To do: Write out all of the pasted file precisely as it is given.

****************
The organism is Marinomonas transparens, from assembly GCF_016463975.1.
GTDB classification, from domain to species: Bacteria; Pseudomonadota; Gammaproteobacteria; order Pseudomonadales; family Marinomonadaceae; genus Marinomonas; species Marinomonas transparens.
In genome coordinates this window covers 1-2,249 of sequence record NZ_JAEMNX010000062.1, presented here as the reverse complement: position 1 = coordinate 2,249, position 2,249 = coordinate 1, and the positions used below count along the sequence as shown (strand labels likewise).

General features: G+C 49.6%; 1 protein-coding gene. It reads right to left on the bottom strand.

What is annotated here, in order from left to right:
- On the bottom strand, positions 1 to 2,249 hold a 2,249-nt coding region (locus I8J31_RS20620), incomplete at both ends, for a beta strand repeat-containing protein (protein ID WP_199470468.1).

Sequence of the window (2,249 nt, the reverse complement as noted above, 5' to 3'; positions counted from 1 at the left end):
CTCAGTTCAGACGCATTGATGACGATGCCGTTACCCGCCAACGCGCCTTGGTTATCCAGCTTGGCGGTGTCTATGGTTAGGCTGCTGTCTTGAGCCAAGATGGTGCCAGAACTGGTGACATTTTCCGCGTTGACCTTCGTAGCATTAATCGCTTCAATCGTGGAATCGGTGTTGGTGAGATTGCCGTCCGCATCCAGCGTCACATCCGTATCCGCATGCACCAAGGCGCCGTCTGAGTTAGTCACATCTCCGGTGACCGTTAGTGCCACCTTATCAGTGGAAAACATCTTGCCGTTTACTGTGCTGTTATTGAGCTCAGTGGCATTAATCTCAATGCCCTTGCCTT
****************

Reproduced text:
The organism is Marinomonas transparens, from assembly GCF_016463975.1.
GTDB classification, from domain to species: Bacteria; Pseudomonadota; Gammaproteobacteria; order Pseudomonadales; family Marinomonadaceae; genus Marinomonas; species Marinomonas transparens.
In genome coordinates this window covers 1-2,249 of sequence record NZ_JAEMNX010000062.1, presented here as the reverse complement: position 1 = coordinate 2,249, position 2,249 = coordinate 1, and the positions used below count along the sequence as shown (strand labels likewise).

General features: G+C 49.6%; 1 protein-coding gene. It reads right to left on the bottom strand.

What is annotated here, in order from left to right:
- On the bottom strand, positions 1 to 2,249 hold a 2,249-nt coding region (locus I8J31_RS20620), incomplete at both ends, for a beta strand repeat-containing protein (protein ID WP_199470468.1).

Sequence of the window (2,249 nt, the reverse complement as noted above, 5' to 3'; positions counted from 1 at the left end):
CTCAGTTCAGACGCATTGATGACGATGCCGTTACCCGCCAACGCGCCTTGGTTATCCAGCTTGGCGGTGTCTATGGTTAGGCTGCTGTCTTGAGCCAAGATGGTGCCAGAACTGGTGACATTTTCCGCGTTGACCTTCGTAGCATTAATCGCTTCAATCGTGGAATCGGTGTTGGTGAGATTGCCGTCCGCATCCAGCGTCACATCCGTATCCGCATGCACCAAGGCGCCGTCTGAGTTAGTCACATCTCCGGTGACCGTTAGTGCCACCTTATCAGTGGAAAACATCTTGCCGTTTACTGTGCTGTTATTGAGCTCAGTGGCATTAATCTCAATGCCCTTGCCTT